• Research hypothesis to statistical model (identifying response and predictor variables) (identifying response and predictor variables)
    • Probability distributions
    • From research hypothesis to statistical model (choosing a starting model, fitting your model, assessing model fit, model selection, communicating results for publications, using models to make predictions) 
    • Examples of linear modelling/ANOVAs, multiple linear modelling, non-linear modelling, etc.
  • Day 3
    • How data commonly violate assumptions and what to do about it (generalized linear models, generalized additive models, temporal/spatial autocorrelation, mixed models) 
  • Day 4
    • Visualizing data and results for publication (including maps and charts)
  • Day 5
    • Pulling it all togehther (summarizing research hypothesis strategies, using R to support open science, reproducible research and publication)

In addition, the instructor will meet with each student during the week to clarify, define and strategize their research hypothesis for the course project (see 2.3 below).

2.3) Course project: After the in-class portion, students will work independently to develop and analyze a statistical model to test a research hypothesis of their choice.  Students may also request a research hypothesis and data set from the instructor.  Students will submit a report that outlines their hypothesis and statistical model, and presents model assessment and results (i.e. the bulk of a manuscript/thesis chapter’s methods and results section).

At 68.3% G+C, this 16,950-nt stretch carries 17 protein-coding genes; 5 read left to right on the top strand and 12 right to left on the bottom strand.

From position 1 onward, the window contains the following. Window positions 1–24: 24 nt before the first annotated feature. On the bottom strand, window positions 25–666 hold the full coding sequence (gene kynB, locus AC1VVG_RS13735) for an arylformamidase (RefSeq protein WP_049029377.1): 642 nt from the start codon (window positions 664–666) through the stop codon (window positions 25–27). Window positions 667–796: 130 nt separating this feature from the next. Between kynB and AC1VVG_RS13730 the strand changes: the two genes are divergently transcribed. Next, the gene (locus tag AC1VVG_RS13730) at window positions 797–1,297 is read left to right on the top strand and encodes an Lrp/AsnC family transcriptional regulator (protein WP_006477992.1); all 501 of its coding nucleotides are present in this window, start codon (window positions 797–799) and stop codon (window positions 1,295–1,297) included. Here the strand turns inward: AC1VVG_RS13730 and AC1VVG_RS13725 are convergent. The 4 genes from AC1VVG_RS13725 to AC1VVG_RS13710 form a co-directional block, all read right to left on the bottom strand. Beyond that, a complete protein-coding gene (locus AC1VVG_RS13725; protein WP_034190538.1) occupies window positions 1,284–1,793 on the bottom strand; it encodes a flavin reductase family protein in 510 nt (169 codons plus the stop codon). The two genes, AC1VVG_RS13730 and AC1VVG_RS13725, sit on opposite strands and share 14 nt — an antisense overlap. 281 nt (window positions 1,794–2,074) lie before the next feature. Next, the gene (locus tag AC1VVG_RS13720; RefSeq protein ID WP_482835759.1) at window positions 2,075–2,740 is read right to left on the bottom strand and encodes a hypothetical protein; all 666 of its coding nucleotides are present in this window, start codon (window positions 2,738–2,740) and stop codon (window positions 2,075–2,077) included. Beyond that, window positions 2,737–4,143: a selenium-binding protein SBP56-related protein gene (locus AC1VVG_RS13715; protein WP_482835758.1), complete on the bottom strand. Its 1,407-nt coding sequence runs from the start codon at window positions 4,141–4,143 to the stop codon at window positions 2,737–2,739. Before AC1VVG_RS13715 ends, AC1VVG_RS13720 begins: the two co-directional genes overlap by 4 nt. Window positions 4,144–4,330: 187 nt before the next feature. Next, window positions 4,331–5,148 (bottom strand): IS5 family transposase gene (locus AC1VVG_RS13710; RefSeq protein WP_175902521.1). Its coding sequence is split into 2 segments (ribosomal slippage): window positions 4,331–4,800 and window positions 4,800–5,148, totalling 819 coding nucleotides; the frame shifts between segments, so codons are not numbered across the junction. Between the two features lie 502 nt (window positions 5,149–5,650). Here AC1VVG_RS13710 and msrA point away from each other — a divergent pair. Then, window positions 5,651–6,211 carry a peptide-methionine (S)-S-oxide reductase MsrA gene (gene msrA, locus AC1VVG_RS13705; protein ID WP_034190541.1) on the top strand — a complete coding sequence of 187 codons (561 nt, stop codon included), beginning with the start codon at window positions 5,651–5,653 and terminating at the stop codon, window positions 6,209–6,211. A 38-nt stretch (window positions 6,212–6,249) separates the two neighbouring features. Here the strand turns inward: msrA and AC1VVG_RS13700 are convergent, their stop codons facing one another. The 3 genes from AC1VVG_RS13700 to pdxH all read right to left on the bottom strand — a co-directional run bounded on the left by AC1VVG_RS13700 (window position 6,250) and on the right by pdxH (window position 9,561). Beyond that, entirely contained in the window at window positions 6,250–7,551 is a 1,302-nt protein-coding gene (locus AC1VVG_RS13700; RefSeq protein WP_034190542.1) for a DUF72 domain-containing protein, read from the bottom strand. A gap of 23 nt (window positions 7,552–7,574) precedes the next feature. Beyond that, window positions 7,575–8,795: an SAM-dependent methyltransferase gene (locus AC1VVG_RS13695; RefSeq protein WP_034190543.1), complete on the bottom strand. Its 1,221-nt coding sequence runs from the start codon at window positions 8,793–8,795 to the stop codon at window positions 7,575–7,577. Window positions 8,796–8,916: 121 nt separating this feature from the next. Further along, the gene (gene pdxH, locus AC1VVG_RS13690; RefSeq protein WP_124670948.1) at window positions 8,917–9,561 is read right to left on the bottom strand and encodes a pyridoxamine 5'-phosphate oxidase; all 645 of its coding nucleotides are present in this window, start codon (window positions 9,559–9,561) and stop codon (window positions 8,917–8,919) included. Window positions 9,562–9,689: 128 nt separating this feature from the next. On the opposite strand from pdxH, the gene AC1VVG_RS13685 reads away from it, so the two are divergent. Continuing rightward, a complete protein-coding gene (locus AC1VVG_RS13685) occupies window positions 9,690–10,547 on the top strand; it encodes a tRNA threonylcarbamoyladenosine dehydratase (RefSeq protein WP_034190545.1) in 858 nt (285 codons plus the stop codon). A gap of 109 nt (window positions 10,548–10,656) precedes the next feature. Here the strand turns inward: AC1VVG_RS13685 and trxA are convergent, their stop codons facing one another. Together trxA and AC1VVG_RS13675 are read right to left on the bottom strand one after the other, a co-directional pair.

This course is aimed for PhD students but would be applicable to senior undergraduates, faculty, postdoctoral fellows and researchers. The course expects students to

  • have no previous programming experience (but GREAT if you do!)
  • have some basic statistical knowledge and a desire to learn more
  • be motivated enough to work through the learning curve associated with learning any programming language.

Name of lecturer:
Anna Neuheimer, University of Hawaii


Type of course/teaching methods:
In class exercises


To be announced


Course homepage:
To be announced


Course assessment:
Course grade will be Credit/No-credit (Pass/Fail) based on participation in i) course preparation exercises (Section 2.1), ii) lecture/lab exercises (Section 2.2), and iii) course project (Section 2.3). 


Department of Bioscience, Aarhus University


Special comments on this course:


2.1 Course preparation (22/8-1/9 2016)
2.2 In class (5, 6, 8, 12 & 13/9)
2.3 Assignment (13-20/9)


Campus Aarhus – details to be announced.


Registration will be via Aarhus University Web-shop (for AU students): or by direct application to Peter Grønkjær,, for all others. Direct applications to Peter Grønkjær should include a 1 page CV.

Deadline for registration is Monday, 20 June 2016. Information regarding admission will be sent out no later than Friday, 1 July 2016

If you have any questions, please contact Peter Grønkjær e-mail:     

Comments on content: 
Revised 20.06.2016